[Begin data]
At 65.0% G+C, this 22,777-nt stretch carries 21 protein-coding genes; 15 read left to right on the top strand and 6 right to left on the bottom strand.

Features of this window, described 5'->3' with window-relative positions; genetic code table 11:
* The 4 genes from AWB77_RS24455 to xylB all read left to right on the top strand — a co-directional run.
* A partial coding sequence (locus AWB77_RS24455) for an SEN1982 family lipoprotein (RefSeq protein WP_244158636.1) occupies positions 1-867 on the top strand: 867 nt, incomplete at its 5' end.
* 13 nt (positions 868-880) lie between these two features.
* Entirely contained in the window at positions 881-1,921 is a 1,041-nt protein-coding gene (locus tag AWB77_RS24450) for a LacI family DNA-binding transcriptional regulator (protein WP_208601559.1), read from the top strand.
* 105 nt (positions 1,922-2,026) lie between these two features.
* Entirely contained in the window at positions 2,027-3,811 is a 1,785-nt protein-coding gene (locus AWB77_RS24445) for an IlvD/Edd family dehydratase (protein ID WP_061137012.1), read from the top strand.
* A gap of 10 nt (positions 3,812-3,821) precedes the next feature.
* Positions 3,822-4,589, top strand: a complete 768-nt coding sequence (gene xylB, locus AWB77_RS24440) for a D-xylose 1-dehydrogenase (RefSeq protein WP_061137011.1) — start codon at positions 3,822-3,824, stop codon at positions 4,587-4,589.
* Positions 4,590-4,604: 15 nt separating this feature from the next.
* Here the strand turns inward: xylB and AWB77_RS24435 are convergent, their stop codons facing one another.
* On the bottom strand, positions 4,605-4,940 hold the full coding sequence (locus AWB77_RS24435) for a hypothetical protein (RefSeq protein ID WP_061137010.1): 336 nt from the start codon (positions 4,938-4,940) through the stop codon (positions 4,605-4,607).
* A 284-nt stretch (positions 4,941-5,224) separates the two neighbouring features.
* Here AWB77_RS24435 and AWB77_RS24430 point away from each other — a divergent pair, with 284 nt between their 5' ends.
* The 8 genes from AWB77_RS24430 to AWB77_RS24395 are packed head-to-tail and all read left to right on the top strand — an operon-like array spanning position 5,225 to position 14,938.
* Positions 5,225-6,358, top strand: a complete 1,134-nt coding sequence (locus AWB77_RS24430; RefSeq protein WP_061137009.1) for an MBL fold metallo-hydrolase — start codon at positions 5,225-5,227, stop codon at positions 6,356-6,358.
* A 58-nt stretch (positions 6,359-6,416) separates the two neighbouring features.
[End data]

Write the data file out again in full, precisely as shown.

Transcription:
At 65.0% G+C, this 22,777-nt stretch carries 21 protein-coding genes; 15 read left to right on the top strand and 6 right to left on the bottom strand.

Features of this window, described 5'->3' with window-relative positions; genetic code table 11:
* The 4 genes from AWB77_RS24455 to xylB all read left to right on the top strand — a co-directional run.
* A partial coding sequence (locus AWB77_RS24455) for an SEN1982 family lipoprotein (RefSeq protein WP_244158636.1) occupies positions 1-867 on the top strand: 867 nt, incomplete at its 5' end.
* 13 nt (positions 868-880) lie between these two features.
* Entirely contained in the window at positions 881-1,921 is a 1,041-nt protein-coding gene (locus tag AWB77_RS24450) for a LacI family DNA-binding transcriptional regulator (protein WP_208601559.1), read from the top strand.
* 105 nt (positions 1,922-2,026) lie between these two features.
* Entirely contained in the window at positions 2,027-3,811 is a 1,785-nt protein-coding gene (locus AWB77_RS24445) for an IlvD/Edd family dehydratase (protein ID WP_061137012.1), read from the top strand.
* A gap of 10 nt (positions 3,812-3,821) precedes the next feature.
* Positions 3,822-4,589, top strand: a complete 768-nt coding sequence (gene xylB, locus AWB77_RS24440) for a D-xylose 1-dehydrogenase (RefSeq protein WP_061137011.1) — start codon at positions 3,822-3,824, stop codon at positions 4,587-4,589.
* Positions 4,590-4,604: 15 nt separating this feature from the next.
* Here the strand turns inward: xylB and AWB77_RS24435 are convergent, their stop codons facing one another.
* On the bottom strand, positions 4,605-4,940 hold the full coding sequence (locus AWB77_RS24435) for a hypothetical protein (RefSeq protein ID WP_061137010.1): 336 nt from the start codon (positions 4,938-4,940) through the stop codon (positions 4,605-4,607).
* A 284-nt stretch (positions 4,941-5,224) separates the two neighbouring features.
* Here AWB77_RS24435 and AWB77_RS24430 point away from each other — a divergent pair, with 284 nt between their 5' ends.
* The 8 genes from AWB77_RS24430 to AWB77_RS24395 are packed head-to-tail and all read left to right on the top strand — an operon-like array spanning position 5,225 to position 14,938.
* Positions 5,225-6,358, top strand: a complete 1,134-nt coding sequence (locus AWB77_RS24430; RefSeq protein WP_061137009.1) for an MBL fold metallo-hydrolase — start codon at positions 5,225-5,227, stop codon at positions 6,356-6,358.
* A 58-nt stretch (positions 6,359-6,416) separates the two neighbouring features.